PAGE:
Our experience with AI chatbots so far has been incredibly mixed.

In one moment, it can feel like talking to an actual person who can provide genuine insight and advice. But other conversations lead to frustration, with overeager algorithms tripping to offer nonsense or false factual claims.

But what if our experience reflects our expectations before starting these conversations? In other words, what if AI is simply reflecting our own beliefs back at us, something many have suspected for a while now?

In a new study published in the journal Nature Machine Intelligence, a team of researchers from the MIT Media Lab found that subjects who were "primed" for a specific AI experience almost always ended up having that experience.

If you think about it, that's pretty striking: it seems to suggest that a lot of the attention-grabbing capabilities of chatbots can be explained by users projecting their expectations onto the systems.

"AI is a mirror," MIT Media Lab's Pat Pataranutaporn, co-author of the study, told Scientific American.

"We wanted to quantify the effect of AI placebo, basically," he added. "We wanted to see what happened if you have a certain imagination of AI: How would that manifest in your interaction?"

In an experiment, the team divided 300 participants into three groups. All participants were asked to use an AI to receive mental health support and gauge how effective it was at providing it.

However, the three groups were each told to expect different experiences, despite the fact that all 300 participants would encounter either OpenAI's generative GPT-3 or ELIZA, a simpler rule-based AI, neither of which was manipulated in any way.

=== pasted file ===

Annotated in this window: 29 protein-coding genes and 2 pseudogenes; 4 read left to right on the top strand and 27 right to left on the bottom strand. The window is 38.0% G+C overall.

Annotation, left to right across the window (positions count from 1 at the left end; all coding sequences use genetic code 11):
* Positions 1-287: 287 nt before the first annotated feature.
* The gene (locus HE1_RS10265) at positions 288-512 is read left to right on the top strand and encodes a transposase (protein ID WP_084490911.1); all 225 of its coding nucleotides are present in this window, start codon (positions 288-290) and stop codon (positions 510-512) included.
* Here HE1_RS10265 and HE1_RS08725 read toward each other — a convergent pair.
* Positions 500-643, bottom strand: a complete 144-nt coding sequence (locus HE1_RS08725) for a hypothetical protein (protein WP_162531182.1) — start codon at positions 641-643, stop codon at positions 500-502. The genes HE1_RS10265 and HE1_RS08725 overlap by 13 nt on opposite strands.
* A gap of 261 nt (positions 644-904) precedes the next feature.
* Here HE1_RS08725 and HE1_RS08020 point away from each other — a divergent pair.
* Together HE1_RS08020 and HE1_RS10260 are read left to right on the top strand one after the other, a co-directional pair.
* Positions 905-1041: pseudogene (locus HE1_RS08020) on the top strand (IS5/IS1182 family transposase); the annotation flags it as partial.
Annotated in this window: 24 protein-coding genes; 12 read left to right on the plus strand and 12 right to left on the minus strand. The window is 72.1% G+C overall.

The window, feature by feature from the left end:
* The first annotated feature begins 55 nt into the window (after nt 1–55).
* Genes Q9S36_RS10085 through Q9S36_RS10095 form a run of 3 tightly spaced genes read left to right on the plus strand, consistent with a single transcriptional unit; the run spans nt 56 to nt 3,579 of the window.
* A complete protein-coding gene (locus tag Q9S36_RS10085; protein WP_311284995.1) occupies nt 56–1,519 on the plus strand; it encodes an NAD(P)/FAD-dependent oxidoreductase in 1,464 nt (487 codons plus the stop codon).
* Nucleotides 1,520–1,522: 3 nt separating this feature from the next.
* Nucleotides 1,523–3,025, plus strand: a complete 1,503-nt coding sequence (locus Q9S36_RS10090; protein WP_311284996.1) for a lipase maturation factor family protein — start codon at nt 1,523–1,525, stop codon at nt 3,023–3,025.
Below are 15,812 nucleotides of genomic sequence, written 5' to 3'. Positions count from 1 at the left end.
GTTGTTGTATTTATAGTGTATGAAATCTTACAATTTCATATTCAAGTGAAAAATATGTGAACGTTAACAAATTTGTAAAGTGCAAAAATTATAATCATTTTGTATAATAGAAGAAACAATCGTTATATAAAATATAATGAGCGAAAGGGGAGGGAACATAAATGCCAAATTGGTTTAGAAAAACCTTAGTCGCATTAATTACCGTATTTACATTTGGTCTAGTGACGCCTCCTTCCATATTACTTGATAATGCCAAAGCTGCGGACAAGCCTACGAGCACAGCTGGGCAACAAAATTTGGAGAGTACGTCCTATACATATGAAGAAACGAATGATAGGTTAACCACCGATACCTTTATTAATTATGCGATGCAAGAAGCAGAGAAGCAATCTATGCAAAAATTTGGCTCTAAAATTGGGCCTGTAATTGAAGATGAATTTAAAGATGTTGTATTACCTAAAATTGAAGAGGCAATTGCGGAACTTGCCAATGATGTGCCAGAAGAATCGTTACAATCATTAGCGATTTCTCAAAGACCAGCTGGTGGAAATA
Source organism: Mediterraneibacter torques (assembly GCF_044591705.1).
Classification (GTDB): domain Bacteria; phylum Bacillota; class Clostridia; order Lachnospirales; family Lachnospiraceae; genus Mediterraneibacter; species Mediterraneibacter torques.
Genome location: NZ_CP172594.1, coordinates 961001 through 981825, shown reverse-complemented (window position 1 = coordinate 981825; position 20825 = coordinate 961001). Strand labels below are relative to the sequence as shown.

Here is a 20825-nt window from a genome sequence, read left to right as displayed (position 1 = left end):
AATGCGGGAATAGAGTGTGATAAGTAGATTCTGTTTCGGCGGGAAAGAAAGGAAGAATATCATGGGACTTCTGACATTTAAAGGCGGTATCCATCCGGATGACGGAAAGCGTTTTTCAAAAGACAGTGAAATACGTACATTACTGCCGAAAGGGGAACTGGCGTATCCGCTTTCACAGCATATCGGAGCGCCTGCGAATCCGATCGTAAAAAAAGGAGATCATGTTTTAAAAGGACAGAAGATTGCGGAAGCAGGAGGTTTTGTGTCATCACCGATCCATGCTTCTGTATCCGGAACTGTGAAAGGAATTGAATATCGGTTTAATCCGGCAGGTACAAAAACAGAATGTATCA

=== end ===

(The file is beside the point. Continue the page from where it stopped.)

One group was told the AI had no motives. The second was told the AI was trained to show empathy and compassion. The third was told the AI had "malicious intentions and trying to manipulate or deceive the user," per the paper.

The results were striking, with the majority of participants in all three groups reporting that their experience had fallen in line with what they were told to expect.

"When people think that the AI is caring, they become more positive toward it," Pataranutaporn told SA, arguing that "reinforcement feedback" led to participants changing how they viewed the AI depending on what they were told.

Pataranutaporn and his colleagues suggest that the way entire cultures see AI could end up influencing how the tech is used and developed over time.

"We found that the mental model considerably affects user ratings and influences the behavior of both the user and the AI," the researchers wrote in their paper. "This mental model is the result of the individual’s cultural background, personal beliefs and the particular context of the situation, influenced by our priming."

That also means the people behind these AIs have a considerable amount of influence.

"People in marketing or people who make the product want to shape it a certain way," he told Scientific American. "They want to make it seem more empathetic or trustworthy, even though the inside engine might be super biased or flawed."

"While we've largely focused on studying any biases present in the answers of AI, we should also "think of human-AI interaction, it’s not just a one-way street," he added. "You need to think about what kind of biases people bring into the system."

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